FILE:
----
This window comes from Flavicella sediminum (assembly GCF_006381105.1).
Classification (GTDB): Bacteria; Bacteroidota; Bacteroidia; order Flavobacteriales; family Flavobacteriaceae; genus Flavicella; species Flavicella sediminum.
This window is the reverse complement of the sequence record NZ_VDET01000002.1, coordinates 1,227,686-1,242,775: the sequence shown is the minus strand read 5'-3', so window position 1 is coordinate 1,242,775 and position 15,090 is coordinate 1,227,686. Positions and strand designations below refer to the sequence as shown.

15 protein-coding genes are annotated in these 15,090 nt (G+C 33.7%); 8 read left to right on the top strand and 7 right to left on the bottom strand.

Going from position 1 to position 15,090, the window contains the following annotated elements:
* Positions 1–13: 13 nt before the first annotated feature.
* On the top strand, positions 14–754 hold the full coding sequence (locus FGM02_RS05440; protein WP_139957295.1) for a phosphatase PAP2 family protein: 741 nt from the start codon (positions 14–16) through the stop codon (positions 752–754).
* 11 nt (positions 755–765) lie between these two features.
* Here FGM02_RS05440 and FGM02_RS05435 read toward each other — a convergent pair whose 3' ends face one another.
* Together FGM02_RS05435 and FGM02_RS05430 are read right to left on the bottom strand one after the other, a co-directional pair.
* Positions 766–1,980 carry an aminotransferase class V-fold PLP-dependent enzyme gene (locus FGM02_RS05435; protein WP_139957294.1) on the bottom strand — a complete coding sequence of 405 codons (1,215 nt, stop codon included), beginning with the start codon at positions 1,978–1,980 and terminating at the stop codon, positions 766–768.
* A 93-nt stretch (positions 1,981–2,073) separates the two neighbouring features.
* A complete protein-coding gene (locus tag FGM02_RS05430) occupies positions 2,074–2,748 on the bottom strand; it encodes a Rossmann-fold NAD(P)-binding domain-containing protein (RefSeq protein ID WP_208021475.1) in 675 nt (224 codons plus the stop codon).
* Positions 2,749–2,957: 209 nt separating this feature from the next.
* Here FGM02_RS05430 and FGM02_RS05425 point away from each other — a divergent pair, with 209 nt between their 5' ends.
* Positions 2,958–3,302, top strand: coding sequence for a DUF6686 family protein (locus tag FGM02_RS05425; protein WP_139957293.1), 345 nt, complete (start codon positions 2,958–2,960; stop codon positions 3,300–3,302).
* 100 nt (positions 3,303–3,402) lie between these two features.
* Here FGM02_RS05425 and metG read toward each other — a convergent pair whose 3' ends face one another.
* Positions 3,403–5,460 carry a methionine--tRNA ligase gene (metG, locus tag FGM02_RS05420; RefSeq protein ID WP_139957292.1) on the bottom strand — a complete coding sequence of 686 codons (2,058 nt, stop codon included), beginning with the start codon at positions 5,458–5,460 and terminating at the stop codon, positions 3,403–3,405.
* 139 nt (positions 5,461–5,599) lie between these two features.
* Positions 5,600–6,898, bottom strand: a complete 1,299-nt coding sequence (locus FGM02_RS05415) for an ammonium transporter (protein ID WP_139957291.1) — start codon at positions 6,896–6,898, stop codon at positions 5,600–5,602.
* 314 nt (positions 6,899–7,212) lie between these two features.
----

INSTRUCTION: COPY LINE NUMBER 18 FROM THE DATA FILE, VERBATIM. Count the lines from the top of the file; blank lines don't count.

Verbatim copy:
* Here FGM02_RS05425 and metG read toward each other — a convergent pair whose 3' ends face one another.